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Join our email list to stay informed about Utah wilderness.
Supporters and wilderness advocates like you play a critical role in the protection of Utah’s spectacular wild places.
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*Southern Utah Wilderness Alliance is a 501(c)3 nonprofit. All contributions are tax-deductible to the extent allowed by law.
Over the weekend, SUWA’s Service Program organized a Wilderness Stewardship Training in Salt Lake City. Forty trainees attended the Saturday session, twenty-four of whom then took part in a training hike on Sunday to practice their monitoring skills on a portion of Stansbury Island (Great Salt Lake) that’s proposed for wilderness protection under America’s Red Rock Wilderness Act. Volunteers committed a total of 429 hours of their time over two days.
Born of a partnership with the Bureau of Land Management (BLM) in Washington County, SUWA’s recently-expanded Stewardship Training recruits individuals to monitor for impacts to wilderness-quality public lands during their time hiking and exploring Utah’s great outdoors. Stewards report back to SUWA with photo-tagged geospatial data and written reports assessing on-the-ground conditions. The training equips Stewards with the tools, technology, and training to perform these monitoring tasks while fostering a growing, hands-on stewardship community in Utah. Cumulatively, the Stewards’ work informs SUWA’s approach to proposing and executing service work on public lands across the state.
Our SLC-based initiative was co-sponsored by the BLM state office, who provided staff to present on the need for volunteers and public partnerships on Utah’s public lands. Future trainings will engage agency field offices across the state in the effort to collect and provide data to better manage Utah’s many and diverse wilderness lands.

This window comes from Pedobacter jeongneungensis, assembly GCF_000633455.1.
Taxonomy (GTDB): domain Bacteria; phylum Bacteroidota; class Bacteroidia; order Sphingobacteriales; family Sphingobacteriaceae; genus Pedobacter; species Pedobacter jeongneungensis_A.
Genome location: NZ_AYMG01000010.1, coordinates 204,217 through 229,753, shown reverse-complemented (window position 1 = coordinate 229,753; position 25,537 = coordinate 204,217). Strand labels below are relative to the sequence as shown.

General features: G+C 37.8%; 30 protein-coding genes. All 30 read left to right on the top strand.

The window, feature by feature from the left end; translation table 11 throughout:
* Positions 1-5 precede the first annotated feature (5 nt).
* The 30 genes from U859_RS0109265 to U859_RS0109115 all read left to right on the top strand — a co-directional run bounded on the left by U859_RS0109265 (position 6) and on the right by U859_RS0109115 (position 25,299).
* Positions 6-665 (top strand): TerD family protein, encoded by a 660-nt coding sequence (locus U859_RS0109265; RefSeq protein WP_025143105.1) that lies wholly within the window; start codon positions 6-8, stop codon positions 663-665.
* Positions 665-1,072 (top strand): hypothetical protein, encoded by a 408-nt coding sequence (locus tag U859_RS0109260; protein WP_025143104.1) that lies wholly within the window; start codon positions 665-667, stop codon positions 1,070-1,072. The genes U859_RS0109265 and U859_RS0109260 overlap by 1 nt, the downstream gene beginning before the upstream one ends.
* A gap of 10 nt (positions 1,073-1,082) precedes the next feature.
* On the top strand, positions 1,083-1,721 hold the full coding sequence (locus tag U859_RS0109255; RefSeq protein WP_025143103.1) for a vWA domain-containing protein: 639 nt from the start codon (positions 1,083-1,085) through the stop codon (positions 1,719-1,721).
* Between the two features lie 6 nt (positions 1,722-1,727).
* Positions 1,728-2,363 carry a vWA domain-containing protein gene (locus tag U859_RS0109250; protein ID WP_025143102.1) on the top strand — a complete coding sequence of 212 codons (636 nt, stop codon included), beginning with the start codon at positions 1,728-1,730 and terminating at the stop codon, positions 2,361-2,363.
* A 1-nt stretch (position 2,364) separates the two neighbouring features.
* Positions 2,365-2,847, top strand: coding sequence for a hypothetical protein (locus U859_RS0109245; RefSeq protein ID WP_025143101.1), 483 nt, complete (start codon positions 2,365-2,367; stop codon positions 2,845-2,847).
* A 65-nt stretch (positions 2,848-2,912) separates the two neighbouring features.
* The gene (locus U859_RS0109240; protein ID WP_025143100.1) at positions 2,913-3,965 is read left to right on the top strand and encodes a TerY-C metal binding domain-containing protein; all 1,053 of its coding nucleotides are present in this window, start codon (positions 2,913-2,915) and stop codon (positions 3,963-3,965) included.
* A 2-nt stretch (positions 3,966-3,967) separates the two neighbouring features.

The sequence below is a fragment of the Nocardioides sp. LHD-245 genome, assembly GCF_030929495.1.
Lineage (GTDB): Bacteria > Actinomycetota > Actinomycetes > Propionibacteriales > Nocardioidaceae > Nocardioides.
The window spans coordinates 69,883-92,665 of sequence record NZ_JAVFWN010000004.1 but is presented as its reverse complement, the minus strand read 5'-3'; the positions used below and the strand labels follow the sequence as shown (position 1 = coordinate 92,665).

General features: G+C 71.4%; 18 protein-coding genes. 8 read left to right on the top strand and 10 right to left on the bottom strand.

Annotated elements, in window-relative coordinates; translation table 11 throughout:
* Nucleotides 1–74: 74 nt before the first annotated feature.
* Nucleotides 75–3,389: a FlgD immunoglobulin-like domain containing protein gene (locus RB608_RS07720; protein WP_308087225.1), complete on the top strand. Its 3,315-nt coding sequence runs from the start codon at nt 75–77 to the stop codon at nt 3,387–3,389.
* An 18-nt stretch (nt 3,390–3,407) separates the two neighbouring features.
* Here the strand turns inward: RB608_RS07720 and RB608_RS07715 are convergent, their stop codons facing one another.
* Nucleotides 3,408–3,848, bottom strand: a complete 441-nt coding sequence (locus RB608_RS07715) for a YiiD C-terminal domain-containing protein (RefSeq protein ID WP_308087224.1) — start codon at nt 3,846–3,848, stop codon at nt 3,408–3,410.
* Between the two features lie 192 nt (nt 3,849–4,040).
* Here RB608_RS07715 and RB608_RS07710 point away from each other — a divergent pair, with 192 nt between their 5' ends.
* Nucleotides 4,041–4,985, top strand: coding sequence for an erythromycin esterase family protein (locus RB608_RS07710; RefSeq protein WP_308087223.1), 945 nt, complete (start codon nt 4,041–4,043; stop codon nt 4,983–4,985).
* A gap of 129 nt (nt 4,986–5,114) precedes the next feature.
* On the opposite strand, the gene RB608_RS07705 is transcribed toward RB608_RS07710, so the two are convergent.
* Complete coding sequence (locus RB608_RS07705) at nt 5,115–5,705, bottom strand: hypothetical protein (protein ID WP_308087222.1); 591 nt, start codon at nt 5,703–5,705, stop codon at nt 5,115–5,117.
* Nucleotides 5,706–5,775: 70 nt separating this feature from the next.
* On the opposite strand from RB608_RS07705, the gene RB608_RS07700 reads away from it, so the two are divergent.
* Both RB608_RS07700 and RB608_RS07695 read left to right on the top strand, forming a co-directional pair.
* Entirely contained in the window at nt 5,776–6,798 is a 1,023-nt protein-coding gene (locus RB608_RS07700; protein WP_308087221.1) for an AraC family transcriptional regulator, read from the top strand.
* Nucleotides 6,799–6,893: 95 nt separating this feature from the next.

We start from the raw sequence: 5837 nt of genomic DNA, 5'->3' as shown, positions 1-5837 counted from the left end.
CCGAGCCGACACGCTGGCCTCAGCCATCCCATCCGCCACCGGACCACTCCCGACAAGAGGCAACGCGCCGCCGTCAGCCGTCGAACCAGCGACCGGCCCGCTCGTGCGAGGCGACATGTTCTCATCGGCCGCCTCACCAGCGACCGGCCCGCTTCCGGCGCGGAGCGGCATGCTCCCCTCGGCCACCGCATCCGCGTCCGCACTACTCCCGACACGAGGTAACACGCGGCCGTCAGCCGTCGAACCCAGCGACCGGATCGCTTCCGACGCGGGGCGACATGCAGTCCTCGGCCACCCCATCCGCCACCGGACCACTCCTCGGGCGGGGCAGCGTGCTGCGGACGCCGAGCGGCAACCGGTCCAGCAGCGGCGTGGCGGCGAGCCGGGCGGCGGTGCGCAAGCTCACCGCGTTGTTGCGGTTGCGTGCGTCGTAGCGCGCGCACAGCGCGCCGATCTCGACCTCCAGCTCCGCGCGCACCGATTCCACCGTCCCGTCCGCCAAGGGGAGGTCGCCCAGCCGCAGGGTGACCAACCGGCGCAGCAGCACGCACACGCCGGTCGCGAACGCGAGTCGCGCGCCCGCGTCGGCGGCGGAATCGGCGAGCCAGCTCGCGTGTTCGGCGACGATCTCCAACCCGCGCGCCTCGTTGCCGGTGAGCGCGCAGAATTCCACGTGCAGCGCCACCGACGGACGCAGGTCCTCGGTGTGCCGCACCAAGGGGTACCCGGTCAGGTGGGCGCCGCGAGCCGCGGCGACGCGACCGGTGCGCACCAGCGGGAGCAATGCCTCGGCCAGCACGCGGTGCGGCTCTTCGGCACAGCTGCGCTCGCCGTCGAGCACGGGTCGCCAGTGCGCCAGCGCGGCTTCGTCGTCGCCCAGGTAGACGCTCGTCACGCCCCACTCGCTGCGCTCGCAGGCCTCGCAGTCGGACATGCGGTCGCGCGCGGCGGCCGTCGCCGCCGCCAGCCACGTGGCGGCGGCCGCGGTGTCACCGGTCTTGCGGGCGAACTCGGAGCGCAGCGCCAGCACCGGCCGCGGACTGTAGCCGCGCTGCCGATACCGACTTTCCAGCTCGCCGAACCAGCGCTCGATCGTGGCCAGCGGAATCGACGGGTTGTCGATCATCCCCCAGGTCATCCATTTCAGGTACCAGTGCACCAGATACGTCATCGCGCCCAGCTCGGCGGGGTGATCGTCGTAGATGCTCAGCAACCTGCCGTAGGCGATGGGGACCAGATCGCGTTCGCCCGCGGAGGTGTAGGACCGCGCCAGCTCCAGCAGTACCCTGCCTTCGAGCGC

BLM’s “wild west” mentality will deface Utah landscape
For Immediate Release
Laura Peterson, Southern Utah Wilderness Alliance, 801-236-3762
Anne Hawke, Natural Resources Defense Council, 646-823-4518
Phil Hanceford, The Wilderness Society, 303-225-4636
Salt Lake City, UT (August 1, 2019) – Three conservation organizations filed suit today in federal district court in Utah challenging the Bureau of Land Management’s decision to open 5,400 acres of federal public lands around Utah’s Factory Butte to unrestricted cross-country motorized use. The Natural Resources Defense Council, Southern Utah Wilderness Alliance and The Wilderness Society filed the lawsuit asking the court to reverse the BLM’s unlawful decision and direct that the closure be reinstated.
The BLM’s May 22, 2019 decision reversed a closure order that had been in place for more than twelve years. The agency gave no prior notice or opportunity for public input. Its reversal just before Memorial Day weekend allowed vehicles to immediately mar this remarkable landscape.
“It was irresponsible and anti-democratic for BLM to secretly open up this area and subject its ecosystem to destruction,” said Sharon Buccino, senior director for Lands at the Natural Resources Defense Council. “The agency’s earlier move to close this area was a sound decision, based on science and extensive public input. BLM has to balance different uses of our public lands, but the ring around Factory Butte is no place for off road vehicles, which damage the soil and threaten endangered species.”
“The BLM’s decision to allow destructive, unregulated cross-country motorized use to overrun the remarkable public lands surrounding Factory Butte – one of Utah’s most well-known landmarks – is outrageous,” said Laura Peterson, attorney for the Southern Utah Wilderness Alliance. “Though it refused to provide the public with any advance notice of its decision, the BLM consulted ahead of time with local counties and even shared its press release and promotional materials. That’s clearly not the way our federal public lands are supposed to be managed.”
The BLM did not explain its reasoning or provide an environmental analysis for its decision. Instead, BLM concocted a rationale days after its decision to lift the closure when BLM Richfield field officer manager Joelle McCarthy wrote a brief “Memo to File” on May 24, 2019. This memo was not made available to the public until May 28, 2019.
“Sneaking this plan out without public input shows that the BLM knew the public would be outraged by the decision to open treasured lands to unfettered motorized use that will permanently scar the land,” said Phil Hanceford, attorney for The Wilderness Society. “Anyone who has traveled through this area just outside of Capitol Reef National Park has marveled at the Factory Butte and the surrounding wilderness quality lands. The BLM’s actions are unacceptable and we believe the courts will agree.”